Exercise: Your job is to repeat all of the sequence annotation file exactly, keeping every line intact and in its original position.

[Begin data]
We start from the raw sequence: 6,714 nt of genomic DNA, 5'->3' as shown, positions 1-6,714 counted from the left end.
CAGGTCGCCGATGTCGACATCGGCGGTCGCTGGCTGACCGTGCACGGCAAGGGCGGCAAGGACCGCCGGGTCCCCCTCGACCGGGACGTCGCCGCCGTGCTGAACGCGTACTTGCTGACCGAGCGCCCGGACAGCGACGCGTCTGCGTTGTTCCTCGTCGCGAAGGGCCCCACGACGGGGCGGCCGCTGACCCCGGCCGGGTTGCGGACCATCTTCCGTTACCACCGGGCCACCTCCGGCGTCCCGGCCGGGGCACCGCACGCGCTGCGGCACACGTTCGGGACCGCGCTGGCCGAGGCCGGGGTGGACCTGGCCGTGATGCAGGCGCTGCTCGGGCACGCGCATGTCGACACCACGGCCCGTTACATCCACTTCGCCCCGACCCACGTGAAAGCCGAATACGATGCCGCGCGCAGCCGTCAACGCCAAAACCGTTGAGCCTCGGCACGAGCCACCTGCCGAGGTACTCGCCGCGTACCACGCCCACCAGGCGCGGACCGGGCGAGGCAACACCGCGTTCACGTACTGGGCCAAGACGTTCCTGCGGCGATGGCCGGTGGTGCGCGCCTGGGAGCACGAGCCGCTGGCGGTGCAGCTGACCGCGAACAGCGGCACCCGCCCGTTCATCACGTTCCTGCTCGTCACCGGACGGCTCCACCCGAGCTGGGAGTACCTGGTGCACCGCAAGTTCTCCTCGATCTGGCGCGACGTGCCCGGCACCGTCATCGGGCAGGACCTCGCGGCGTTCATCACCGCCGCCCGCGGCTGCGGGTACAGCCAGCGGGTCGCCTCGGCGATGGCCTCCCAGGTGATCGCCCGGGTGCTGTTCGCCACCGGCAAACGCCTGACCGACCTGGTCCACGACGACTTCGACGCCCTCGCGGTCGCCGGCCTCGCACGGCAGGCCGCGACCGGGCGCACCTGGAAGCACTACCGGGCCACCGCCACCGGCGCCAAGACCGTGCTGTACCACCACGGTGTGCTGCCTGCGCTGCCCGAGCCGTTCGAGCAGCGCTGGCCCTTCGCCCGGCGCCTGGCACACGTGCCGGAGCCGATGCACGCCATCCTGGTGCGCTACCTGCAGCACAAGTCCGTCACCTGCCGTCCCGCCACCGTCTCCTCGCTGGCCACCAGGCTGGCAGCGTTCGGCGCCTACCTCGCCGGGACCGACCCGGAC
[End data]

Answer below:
We start from the raw sequence: 6,714 nt of genomic DNA, 5'->3' as shown, positions 1-6,714 counted from the left end.
CAGGTCGCCGATGTCGACATCGGCGGTCGCTGGCTGACCGTGCACGGCAAGGGCGGCAAGGACCGCCGGGTCCCCCTCGACCGGGACGTCGCCGCCGTGCTGAACGCGTACTTGCTGACCGAGCGCCCGGACAGCGACGCGTCTGCGTTGTTCCTCGTCGCGAAGGGCCCCACGACGGGGCGGCCGCTGACCCCGGCCGGGTTGCGGACCATCTTCCGTTACCACCGGGCCACCTCCGGCGTCCCGGCCGGGGCACCGCACGCGCTGCGGCACACGTTCGGGACCGCGCTGGCCGAGGCCGGGGTGGACCTGGCCGTGATGCAGGCGCTGCTCGGGCACGCGCATGTCGACACCACGGCCCGTTACATCCACTTCGCCCCGACCCACGTGAAAGCCGAATACGATGCCGCGCGCAGCCGTCAACGCCAAAACCGTTGAGCCTCGGCACGAGCCACCTGCCGAGGTACTCGCCGCGTACCACGCCCACCAGGCGCGGACCGGGCGAGGCAACACCGCGTTCACGTACTGGGCCAAGACGTTCCTGCGGCGATGGCCGGTGGTGCGCGCCTGGGAGCACGAGCCGCTGGCGGTGCAGCTGACCGCGAACAGCGGCACCCGCCCGTTCATCACGTTCCTGCTCGTCACCGGACGGCTCCACCCGAGCTGGGAGTACCTGGTGCACCGCAAGTTCTCCTCGATCTGGCGCGACGTGCCCGGCACCGTCATCGGGCAGGACCTCGCGGCGTTCATCACCGCCGCCCGCGGCTGCGGGTACAGCCAGCGGGTCGCCTCGGCGATGGCCTCCCAGGTGATCGCCCGGGTGCTGTTCGCCACCGGCAAACGCCTGACCGACCTGGTCCACGACGACTTCGACGCCCTCGCGGTCGCCGGCCTCGCACGGCAGGCCGCGACCGGGCGCACCTGGAAGCACTACCGGGCCACCGCCACCGGCGCCAAGACCGTGCTGTACCACCACGGTGTGCTGCCTGCGCTGCCCGAGCCGTTCGAGCAGCGCTGGCCCTTCGCCCGGCGCCTGGCACACGTGCCGGAGCCGATGCACGCCATCCTGGTGCGCTACCTGCAGCACAAGTCCGTCACCTGCCGTCCCGCCACCGTCTCCTCGCTGGCCACCAGGCTGGCAGCGTTCGGCGCCTACCTCGCCGGGACCGACCCGGAC